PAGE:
Getting your dog through thunderstorms
With the thunder and lightning seeming to be nearly a daily occurence this week, here are some tips on helping your dog weather the storms.
Dogs’ fear of thunder can be a result of different factors. Some dogs may be genetically disposed to the problem, while others may have learned to be afraid of storms. Some may react mildly to them, some severely. Some — as with my dog Ace and fireworks — don’t develop the fear until they are 4 or 5 years old. As a result there’s no one-size-fits-all treatment, but here’s a look at some of them remedies being touted on the marketplace.
For starters, good old fashion cotton stuffed in the ears helps some, but make sure you don’t stuff it in so tightly and deeply it becomes stuck.
Some veterinarians suggest trying to desensitize the dog to thunder by playing a tape or CD with storm sounds, turning it on for a few seconds at a time, then increasing the increments, until the dog becomes conditioned to it.
Many theorize that it’s the static electricity and changes in barometric pressure that disturbs some dogs, which explains why they might get upset before the storm actually starts, or why they might head for the bathtub.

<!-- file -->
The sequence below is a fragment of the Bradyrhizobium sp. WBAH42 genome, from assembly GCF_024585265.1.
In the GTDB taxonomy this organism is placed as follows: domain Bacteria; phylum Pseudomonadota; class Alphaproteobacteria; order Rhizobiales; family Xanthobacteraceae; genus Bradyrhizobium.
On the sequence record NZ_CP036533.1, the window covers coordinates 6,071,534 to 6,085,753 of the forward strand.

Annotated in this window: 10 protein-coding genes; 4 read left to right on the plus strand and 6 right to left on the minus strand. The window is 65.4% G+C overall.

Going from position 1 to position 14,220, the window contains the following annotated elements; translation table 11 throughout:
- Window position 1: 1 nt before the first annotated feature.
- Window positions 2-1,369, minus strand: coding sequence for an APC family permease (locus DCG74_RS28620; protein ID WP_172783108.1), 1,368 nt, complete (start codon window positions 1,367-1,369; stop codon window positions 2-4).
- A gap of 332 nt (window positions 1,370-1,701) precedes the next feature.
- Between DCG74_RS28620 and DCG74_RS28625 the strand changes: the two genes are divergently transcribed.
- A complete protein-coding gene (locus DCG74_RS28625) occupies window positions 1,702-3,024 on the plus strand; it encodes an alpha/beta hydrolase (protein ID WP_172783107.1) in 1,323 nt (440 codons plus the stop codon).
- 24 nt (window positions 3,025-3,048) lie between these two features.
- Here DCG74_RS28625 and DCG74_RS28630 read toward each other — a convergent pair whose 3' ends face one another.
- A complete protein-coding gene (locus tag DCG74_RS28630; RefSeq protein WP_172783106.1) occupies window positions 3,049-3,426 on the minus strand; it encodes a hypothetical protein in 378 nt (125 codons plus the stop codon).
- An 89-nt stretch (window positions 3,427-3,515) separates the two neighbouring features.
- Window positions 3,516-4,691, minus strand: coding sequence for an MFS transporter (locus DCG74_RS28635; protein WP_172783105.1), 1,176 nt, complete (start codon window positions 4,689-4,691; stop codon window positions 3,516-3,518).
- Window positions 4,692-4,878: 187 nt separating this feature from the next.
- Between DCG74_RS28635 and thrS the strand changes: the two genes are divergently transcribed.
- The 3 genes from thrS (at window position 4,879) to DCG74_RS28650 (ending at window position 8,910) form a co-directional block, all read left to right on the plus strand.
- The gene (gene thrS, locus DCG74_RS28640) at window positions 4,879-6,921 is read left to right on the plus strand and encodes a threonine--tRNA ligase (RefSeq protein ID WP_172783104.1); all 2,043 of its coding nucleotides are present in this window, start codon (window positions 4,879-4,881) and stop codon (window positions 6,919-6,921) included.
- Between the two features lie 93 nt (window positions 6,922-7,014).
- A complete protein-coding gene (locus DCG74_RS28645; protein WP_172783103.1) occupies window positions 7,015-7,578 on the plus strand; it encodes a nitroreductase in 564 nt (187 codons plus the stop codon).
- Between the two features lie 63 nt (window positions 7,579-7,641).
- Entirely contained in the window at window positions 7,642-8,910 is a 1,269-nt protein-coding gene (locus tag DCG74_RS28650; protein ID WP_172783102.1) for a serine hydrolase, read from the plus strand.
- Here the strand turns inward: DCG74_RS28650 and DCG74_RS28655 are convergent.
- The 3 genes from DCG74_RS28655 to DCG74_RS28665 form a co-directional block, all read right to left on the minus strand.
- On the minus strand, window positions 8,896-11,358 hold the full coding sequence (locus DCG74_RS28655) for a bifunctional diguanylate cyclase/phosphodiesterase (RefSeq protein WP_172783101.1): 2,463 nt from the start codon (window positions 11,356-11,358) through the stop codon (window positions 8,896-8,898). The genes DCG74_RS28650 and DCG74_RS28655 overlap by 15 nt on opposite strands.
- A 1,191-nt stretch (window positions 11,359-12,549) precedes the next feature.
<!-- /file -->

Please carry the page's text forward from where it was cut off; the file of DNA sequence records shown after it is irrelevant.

The “Storm Defender” — one of the solutions featured in the video above — is a product that claims to keep your dog from becoming anxious and destructive during a storm by putting him in a cape made of metallic fabric. It’s makers say it disperses the static electricity that builds up before a storm and may make a dog feel unsettled.
Other versions of canine ”thunderwear” are available, ranging from earmuffs and head halters to swaddling attire that can help calm stressed-out dogs.
Other remedies include medication, such as anti-anxiety drugs — the canine versions of Xanax of Prozac — that are becoming increasingly prescribed by veterinarians. Some suggest the herbal form of Valium, valerian, or dog appeasing pheromones.
Beyond that, the advice is much the same as it is for the Fourth of July – turn on the television, stay home, play music, let the dog stay close, but don’t coddle , and above all, don’t scold.
For even more tips and background, check out this Associated Press story.
Posted by John Woestendiek August 13th, 2009 under Muttsblog, videos.
Tags: barometric pressure, care, cotton, desensitize, disturbed, dogs, drugs, electricity, fear, health, loud, medication, noise, remedies, safety, solutions, static, storm defender, storms, thunder, thunderwear, tips, treatment, upset